If you are curious about the band, Laibach, I suggest you purchase the first DVD, A Film From Slovenia; it is a masterpiece that intelligently conveys what Laibach is about or pick up Dr. Alexei Monroe's book, "Interrogation Machine" if you want an intellectual in-depth look into the band. Unfortunately, The Divided States of America seems like a discreditable one-shot joke that some junior high kids came up with while smoking too much reefer.
A Powerful Experience of NSK. A Powerful Experience of Amer
Violaine | Los Angeles, CA | 06/17/2007
(5 out of 5 stars)
"This documentary is about Laibach's 2004 tour. Although some may feel that this documentary is very anti-American, I actually found it to be full of love and hope for the intelligent people of this country. Much of the footage is meant to showcase the shallow, consumerist, anti-intellectual and God-fearing mentality that currently rules this country, but this is juxtaposed against many interviews with very intelligent and articulate people that offer meaningful discussion of Laibach's art and valid critiques of our current administration and the numbing effect of our popular culture. The very fact that Laibach, in this documentary, gives so much room for these people to voice their opinions and express their concerns shows their compassion. They don't hate America, they just want to promote discussoin and to make people think.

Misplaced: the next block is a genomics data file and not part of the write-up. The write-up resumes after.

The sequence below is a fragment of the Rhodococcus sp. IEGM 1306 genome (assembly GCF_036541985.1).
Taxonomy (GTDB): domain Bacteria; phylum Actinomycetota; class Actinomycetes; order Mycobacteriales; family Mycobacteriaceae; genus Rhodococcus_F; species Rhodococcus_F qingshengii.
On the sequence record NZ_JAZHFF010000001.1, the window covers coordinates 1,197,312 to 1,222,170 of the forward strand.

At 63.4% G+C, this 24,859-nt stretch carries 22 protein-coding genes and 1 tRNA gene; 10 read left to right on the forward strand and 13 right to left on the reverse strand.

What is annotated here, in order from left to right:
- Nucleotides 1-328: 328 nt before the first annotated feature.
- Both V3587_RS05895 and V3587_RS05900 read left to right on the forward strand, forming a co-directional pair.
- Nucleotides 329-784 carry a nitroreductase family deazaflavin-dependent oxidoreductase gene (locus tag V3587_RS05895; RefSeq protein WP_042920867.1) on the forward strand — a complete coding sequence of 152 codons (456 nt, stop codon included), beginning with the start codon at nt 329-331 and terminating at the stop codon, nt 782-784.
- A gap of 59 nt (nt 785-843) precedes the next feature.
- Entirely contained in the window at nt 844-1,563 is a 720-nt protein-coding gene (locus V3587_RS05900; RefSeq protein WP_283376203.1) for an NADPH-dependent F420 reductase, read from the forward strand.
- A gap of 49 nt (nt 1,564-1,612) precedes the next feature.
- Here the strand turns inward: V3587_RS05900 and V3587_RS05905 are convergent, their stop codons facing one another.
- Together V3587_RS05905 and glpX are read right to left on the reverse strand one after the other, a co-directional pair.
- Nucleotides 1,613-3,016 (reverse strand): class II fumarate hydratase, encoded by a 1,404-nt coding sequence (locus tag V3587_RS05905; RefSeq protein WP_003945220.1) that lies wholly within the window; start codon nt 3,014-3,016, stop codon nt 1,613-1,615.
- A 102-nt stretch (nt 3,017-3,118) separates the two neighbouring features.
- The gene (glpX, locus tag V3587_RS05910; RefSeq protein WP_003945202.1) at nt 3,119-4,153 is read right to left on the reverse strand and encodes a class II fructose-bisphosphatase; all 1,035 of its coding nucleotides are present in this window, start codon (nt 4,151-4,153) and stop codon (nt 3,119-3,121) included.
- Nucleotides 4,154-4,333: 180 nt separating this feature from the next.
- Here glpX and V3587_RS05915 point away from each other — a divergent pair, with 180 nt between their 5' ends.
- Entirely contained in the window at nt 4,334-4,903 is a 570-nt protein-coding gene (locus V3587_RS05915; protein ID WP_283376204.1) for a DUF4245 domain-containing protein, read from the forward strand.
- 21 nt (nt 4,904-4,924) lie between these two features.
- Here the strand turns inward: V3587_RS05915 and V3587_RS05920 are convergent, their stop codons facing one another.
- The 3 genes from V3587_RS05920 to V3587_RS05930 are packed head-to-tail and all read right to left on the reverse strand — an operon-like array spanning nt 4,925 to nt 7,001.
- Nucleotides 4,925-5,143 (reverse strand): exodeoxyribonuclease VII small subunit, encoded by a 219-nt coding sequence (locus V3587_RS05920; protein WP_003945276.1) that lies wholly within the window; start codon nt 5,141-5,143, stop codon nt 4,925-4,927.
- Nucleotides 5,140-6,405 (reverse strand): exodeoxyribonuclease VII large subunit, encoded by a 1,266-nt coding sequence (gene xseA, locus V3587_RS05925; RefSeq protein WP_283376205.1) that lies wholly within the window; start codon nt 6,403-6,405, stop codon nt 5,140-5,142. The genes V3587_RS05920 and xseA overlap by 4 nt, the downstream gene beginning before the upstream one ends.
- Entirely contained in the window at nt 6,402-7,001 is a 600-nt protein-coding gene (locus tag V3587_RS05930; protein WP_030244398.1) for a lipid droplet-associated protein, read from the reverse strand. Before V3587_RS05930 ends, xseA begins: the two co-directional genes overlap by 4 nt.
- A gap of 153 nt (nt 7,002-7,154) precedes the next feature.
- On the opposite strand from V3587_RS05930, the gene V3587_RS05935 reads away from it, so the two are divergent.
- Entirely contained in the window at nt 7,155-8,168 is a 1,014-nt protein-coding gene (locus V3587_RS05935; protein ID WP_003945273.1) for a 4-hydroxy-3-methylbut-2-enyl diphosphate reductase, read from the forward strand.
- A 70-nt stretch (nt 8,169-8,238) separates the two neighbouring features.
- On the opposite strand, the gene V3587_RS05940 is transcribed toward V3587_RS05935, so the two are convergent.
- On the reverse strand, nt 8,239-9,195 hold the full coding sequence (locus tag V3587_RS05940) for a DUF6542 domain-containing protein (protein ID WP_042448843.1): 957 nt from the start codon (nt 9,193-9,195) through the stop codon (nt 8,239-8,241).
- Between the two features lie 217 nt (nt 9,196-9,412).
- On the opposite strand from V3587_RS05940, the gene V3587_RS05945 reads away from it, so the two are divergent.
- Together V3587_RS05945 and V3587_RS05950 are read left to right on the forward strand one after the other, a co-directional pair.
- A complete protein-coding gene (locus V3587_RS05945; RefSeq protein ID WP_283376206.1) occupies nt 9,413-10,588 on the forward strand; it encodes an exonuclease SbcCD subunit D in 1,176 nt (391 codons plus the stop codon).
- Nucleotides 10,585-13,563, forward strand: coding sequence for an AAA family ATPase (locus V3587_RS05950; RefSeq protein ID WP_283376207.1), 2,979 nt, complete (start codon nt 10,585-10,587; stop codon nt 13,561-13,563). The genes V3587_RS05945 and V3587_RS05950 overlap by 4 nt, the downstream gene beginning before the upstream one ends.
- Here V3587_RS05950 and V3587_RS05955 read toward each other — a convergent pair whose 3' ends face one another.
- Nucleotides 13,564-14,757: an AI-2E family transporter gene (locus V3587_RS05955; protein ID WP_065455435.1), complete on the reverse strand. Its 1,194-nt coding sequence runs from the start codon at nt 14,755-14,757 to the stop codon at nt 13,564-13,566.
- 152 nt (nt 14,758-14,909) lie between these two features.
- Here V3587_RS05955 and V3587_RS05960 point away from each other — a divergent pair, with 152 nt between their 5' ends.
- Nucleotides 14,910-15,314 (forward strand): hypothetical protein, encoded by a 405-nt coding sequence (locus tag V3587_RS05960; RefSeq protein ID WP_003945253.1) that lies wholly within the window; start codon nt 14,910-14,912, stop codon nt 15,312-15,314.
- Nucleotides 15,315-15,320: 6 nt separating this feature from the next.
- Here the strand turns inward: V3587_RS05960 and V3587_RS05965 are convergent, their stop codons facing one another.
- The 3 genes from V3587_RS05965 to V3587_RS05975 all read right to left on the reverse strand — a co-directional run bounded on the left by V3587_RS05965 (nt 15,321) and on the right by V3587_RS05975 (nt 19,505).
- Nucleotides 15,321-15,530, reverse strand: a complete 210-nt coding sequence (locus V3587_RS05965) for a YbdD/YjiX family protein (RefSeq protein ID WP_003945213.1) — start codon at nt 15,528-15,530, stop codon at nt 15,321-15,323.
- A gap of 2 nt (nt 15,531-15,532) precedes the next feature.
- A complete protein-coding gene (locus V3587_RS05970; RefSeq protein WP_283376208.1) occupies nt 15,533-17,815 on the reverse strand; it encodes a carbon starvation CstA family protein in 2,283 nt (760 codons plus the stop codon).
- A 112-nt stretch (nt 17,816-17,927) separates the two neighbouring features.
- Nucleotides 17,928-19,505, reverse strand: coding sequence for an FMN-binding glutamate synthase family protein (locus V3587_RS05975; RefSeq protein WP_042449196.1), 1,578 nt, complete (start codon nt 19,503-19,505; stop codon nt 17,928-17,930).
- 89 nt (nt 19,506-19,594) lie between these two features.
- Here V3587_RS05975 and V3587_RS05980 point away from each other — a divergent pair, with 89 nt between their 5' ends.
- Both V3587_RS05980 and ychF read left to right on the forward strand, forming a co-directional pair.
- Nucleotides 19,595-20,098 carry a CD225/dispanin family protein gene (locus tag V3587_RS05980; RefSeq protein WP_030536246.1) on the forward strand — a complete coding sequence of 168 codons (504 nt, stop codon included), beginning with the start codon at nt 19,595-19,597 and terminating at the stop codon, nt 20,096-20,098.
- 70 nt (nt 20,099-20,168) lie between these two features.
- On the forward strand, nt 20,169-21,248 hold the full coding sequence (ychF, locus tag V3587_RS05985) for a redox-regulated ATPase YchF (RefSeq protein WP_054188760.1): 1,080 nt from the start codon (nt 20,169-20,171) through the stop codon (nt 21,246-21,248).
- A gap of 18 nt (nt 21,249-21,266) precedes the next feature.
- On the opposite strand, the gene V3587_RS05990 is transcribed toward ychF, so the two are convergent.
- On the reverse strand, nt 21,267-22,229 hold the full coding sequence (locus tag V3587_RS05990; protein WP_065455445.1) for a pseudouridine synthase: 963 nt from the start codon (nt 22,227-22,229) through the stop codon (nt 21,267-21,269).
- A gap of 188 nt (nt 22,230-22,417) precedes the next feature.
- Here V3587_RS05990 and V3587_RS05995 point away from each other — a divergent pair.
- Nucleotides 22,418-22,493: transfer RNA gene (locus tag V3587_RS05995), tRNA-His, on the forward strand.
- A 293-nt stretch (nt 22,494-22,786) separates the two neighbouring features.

For the fans, there are priceless Laibach moments in this documentary. As can be expected, the Laibach crew never "steps out of character" in this documentrary; there is no interaction with fans or drunken tomfoolery to witness. But there are moments when you get a glimpse of them that you would otherwise never see, such as one moment when the lead singer, decked out in full Laibach regalia, accepts a Christian pamphlet from a lady trying to save his soul. One of the most intimate moments is a brief exchange between the band and feminist musician/opening act Bonfire Madigan; it's a moment where you get to see a lot of mutual respect and cameraderie between the seemingly very-different musicians.